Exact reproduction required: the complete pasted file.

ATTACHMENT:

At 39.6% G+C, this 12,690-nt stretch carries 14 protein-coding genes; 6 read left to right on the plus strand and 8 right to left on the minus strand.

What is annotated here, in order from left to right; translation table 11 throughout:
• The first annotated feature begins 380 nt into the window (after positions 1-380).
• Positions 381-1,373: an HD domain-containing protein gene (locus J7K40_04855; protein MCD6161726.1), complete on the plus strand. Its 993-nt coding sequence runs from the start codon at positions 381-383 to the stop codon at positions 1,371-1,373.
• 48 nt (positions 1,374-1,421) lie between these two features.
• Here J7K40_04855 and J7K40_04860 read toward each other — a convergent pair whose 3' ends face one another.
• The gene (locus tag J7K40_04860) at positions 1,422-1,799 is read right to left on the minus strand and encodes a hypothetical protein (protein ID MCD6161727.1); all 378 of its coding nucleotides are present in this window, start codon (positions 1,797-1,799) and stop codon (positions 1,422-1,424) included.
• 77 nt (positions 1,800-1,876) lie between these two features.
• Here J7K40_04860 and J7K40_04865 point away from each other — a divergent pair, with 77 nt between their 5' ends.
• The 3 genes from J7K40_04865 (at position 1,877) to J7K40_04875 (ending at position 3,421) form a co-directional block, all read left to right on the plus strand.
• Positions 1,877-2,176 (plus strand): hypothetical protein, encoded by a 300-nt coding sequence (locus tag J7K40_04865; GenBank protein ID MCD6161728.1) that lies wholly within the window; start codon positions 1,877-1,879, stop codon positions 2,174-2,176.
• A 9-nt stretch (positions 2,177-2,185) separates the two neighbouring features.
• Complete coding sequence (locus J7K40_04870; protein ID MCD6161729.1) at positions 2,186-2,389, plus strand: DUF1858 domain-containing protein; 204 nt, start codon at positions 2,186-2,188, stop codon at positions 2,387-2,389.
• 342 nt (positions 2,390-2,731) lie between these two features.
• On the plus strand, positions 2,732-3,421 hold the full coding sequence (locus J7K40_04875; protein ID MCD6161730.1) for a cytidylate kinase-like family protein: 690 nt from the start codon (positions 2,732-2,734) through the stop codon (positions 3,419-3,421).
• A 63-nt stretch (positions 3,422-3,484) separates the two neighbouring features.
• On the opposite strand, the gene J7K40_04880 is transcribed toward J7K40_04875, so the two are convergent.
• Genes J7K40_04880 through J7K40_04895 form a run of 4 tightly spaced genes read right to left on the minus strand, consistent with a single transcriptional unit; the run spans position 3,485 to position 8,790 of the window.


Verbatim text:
At 39.6% G+C, this 12,690-nt stretch carries 14 protein-coding genes; 6 read left to right on the plus strand and 8 right to left on the minus strand.

What is annotated here, in order from left to right; translation table 11 throughout:
• The first annotated feature begins 380 nt into the window (after positions 1-380).
• Positions 381-1,373: an HD domain-containing protein gene (locus J7K40_04855; protein MCD6161726.1), complete on the plus strand. Its 993-nt coding sequence runs from the start codon at positions 381-383 to the stop codon at positions 1,371-1,373.
• 48 nt (positions 1,374-1,421) lie between these two features.
• Here J7K40_04855 and J7K40_04860 read toward each other — a convergent pair whose 3' ends face one another.
• The gene (locus tag J7K40_04860) at positions 1,422-1,799 is read right to left on the minus strand and encodes a hypothetical protein (protein ID MCD6161727.1); all 378 of its coding nucleotides are present in this window, start codon (positions 1,797-1,799) and stop codon (positions 1,422-1,424) included.
• 77 nt (positions 1,800-1,876) lie between these two features.
• Here J7K40_04860 and J7K40_04865 point away from each other — a divergent pair, with 77 nt between their 5' ends.
• The 3 genes from J7K40_04865 (at position 1,877) to J7K40_04875 (ending at position 3,421) form a co-directional block, all read left to right on the plus strand.
• Positions 1,877-2,176 (plus strand): hypothetical protein, encoded by a 300-nt coding sequence (locus tag J7K40_04865; GenBank protein ID MCD6161728.1) that lies wholly within the window; start codon positions 1,877-1,879, stop codon positions 2,174-2,176.
• A 9-nt stretch (positions 2,177-2,185) separates the two neighbouring features.
• Complete coding sequence (locus J7K40_04870; protein ID MCD6161729.1) at positions 2,186-2,389, plus strand: DUF1858 domain-containing protein; 204 nt, start codon at positions 2,186-2,188, stop codon at positions 2,387-2,389.
• 342 nt (positions 2,390-2,731) lie between these two features.
• On the plus strand, positions 2,732-3,421 hold the full coding sequence (locus J7K40_04875; protein ID MCD6161730.1) for a cytidylate kinase-like family protein: 690 nt from the start codon (positions 2,732-2,734) through the stop codon (positions 3,419-3,421).
• A 63-nt stretch (positions 3,422-3,484) separates the two neighbouring features.
• On the opposite strand, the gene J7K40_04880 is transcribed toward J7K40_04875, so the two are convergent.
• Genes J7K40_04880 through J7K40_04895 form a run of 4 tightly spaced genes read right to left on the minus strand, consistent with a single transcriptional unit; the run spans position 3,485 to position 8,790 of the window.